In Jewish Law, we celebrate a deceased family member on the anniversary of his or her passing. Perhaps ironically, marking death celebrates a life lived; carrying a birthday forward risks signifying potential no longer capable of being realized. My father, Herbert B. Stearns, passed away seven years ago, on October 13, 2013, corresponding to the Hebrew Date, 9 Heshvan 5781, just shy of his turning 80. His Yahrtzheit begins this evening and ends tomorrow evening.
I’ve been thinking a lot about my father recently. He was larger than life, a dedicated father and husband, and a self-educated historian and collector. He held eclectic and varied interests centered on early US history and ancient western civilization, with a special passion for ancient Jewish history. His collection, or collections, were vast, daunting actually, presenting genuine challenges to my sister and me when our mother, Audrey, passed away nearly two years later, also in her 79th year. Although we admired our father’s learning and passion in assembling and cataloguing thousands upon thousands of meaningful historical objects, ancient and modern, we also had our own passions, lives, and families.
My parents’ Florida condominium was modest, with documents, artifacts, books, and memorabilia emerging as tribbles, born pregnant, reproducing at a geometric pace. My father’s office displayed piles upon piles of newspapers and books rising like towers threatening to overtake his desk. That desk once occupied the more formal library in our childhood home. There it was more accessible, less ornamental. When my father passed away, prominently displayed on his desk was a photograph of Barack Obama, 44, the then-sitting President. For the eight year stretch from 2000 through 2008, my father, a Republican throughout my childhood, who had turned left in his later years, displayed a picture of George W. Bush, 43. My father despised George W. Bush. He regarded Bush II as committed to problematic public policies, responsible for a war he opposed, an ideologue, and generally uncultured. And so, I asked my father, why the display?
He explained his desk rule: out of respect, he displays a picture of our sitting President. I asked from whence this rule derived, and, as expected, he answered: himself. I suggested that having created the rule, my father could change it. He said he could not. And he did not.
I have always regarded the desk rule as a source of curiosity, even amusement, yet coupled with admiration. To devise a rule and stick to it, even to the point of facing daily for eight full years a leader he disdains, takes commitment. But commitment to what exactly?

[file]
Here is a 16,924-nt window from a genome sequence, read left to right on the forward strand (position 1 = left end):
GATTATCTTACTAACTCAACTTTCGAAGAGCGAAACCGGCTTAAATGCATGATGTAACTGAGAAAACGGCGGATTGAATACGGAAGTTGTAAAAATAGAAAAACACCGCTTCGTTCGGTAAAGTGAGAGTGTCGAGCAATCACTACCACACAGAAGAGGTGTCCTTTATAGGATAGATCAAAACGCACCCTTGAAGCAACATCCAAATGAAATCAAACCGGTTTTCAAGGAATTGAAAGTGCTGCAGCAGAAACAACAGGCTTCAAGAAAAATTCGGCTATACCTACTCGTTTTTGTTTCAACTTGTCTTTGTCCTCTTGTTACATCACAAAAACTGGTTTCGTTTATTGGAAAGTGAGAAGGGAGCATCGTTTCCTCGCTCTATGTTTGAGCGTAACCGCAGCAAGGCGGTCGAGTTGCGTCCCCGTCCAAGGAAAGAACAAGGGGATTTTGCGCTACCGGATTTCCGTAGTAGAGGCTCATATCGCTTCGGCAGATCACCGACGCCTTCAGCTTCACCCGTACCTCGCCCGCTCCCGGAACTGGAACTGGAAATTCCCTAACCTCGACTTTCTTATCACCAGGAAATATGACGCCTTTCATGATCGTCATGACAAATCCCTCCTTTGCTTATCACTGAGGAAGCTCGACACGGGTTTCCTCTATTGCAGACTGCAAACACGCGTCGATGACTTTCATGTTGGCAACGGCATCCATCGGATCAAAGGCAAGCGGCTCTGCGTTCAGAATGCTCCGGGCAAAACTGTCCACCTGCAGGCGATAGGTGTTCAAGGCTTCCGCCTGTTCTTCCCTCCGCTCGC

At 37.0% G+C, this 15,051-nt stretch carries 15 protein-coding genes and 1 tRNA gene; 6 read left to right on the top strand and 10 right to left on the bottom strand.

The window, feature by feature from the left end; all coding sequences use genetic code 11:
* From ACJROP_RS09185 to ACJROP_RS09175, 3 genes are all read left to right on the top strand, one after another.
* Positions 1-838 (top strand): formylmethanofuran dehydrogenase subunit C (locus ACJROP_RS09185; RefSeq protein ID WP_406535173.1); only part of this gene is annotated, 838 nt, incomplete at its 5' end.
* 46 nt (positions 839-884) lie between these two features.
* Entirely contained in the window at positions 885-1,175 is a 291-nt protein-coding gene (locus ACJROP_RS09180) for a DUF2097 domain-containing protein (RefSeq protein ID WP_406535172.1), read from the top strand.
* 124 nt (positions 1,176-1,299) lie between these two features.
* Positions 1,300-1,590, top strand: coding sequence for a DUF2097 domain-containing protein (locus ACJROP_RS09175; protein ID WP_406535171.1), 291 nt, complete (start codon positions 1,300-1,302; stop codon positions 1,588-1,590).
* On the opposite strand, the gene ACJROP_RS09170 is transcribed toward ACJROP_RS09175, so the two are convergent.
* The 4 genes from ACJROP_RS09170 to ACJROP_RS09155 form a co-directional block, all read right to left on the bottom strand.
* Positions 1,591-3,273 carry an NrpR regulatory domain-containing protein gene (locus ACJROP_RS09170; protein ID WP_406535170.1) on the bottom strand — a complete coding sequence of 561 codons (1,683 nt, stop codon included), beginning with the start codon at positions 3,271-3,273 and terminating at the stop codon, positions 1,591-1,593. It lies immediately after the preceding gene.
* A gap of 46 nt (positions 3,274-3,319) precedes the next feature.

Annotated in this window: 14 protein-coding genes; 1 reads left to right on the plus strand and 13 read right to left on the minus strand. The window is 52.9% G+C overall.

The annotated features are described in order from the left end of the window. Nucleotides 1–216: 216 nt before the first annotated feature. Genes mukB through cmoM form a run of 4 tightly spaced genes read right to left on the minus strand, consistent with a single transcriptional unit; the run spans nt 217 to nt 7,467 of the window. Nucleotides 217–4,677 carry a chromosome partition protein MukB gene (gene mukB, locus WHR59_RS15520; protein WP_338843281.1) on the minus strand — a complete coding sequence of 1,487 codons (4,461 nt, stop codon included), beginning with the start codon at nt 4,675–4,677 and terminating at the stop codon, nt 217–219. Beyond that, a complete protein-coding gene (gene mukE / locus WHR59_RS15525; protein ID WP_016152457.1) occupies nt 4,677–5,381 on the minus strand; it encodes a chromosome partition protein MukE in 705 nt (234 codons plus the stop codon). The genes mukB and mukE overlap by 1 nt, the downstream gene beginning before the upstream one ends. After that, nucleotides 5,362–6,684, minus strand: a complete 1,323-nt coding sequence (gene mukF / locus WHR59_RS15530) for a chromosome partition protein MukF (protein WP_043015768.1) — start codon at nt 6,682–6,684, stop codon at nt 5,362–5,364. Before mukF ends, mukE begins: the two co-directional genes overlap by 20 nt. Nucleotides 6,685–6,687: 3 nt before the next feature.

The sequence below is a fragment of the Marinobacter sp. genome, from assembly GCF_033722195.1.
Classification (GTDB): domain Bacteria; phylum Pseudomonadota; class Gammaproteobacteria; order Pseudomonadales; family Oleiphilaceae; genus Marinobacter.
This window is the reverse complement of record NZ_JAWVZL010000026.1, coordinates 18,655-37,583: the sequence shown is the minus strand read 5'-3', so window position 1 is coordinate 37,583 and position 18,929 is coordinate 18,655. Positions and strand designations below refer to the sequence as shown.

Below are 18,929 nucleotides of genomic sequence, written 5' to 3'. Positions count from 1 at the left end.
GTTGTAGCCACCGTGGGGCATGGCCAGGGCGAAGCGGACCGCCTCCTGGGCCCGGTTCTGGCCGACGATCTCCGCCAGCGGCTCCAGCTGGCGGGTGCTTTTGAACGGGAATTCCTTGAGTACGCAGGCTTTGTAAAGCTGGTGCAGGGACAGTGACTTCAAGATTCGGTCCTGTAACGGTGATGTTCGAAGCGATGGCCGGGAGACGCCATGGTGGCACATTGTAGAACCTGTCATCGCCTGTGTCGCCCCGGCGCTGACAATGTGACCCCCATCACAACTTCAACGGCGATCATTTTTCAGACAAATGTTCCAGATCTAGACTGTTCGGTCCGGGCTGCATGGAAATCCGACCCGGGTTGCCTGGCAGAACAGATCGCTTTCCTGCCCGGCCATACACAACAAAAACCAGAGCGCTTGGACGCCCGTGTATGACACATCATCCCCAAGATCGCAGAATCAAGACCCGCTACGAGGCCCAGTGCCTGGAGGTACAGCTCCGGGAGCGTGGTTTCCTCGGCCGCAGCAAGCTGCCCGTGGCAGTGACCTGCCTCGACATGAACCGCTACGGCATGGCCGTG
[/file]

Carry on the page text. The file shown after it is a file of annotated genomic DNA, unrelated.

In one week, we face the single most important election of our lifetimes. Calling it existential is not hyperbolic. Both my parents passed away during Obama’s second term. I understood my parents well enough to appreciate that they would have found Trump’s campaign and administration unimaginable, even obscene. It is an affront to virtually everything they ascribed as great, within their sensibilities, about America. And I’ve wondered how Trump might have affected my father’s views about George W. Bush, who in comparison comes off, however flawed, still so much better. Even those of us vehemently opposed Bush II policies find personal characteristics to admire: overcoming alcoholism, maintaining a loving marriage, forging personal connections with injured veterans of war, forming a deeply felt personal bond with First Lady Michelle Obama, raising two lovely young women in the White House.
I wonder if, in hindsight, my father’s views of George W. Bush might have softened. I also wonder if his desk rule never truly was about respecting the sitting President, but conveyed instead that no matter who that was and no matter how flawed, each man represented something larger, grander, more majestic, and more hopeful. But mostly, I wonder if he might finally have recognized that not every man, or, someday, woman, to occupy the oval office deserves such a prominent personal display. I think about my father truly honoring his desk rule by abandoning it. I imagine him explaining that he took pride in accommodating the range of such gifted yet often flawed individuals as Jimmy Carter, Ronald Reagan, George H.W. Bush, Bill Clinton, George W. Bush, and Barack Obama. But, I imagine him continuing, explaining that honoring what they represented required finally stopping, at least for a time, yet always hoping for a better future, and with it a better, wiser, more compassionate and caring, indeed more human, leader. Until then, I imagine a pause. A desk rule, perhaps not ended, but suspended.
I wish you, and us, all the best as we confront a divisive, existential moment, one week after my father’s Yahrtzheit. May his memory then, and forever, remain a blessing to us all.
I welcome your comments.
[Special thanks to Wendy Bornstein for reading and commenting.]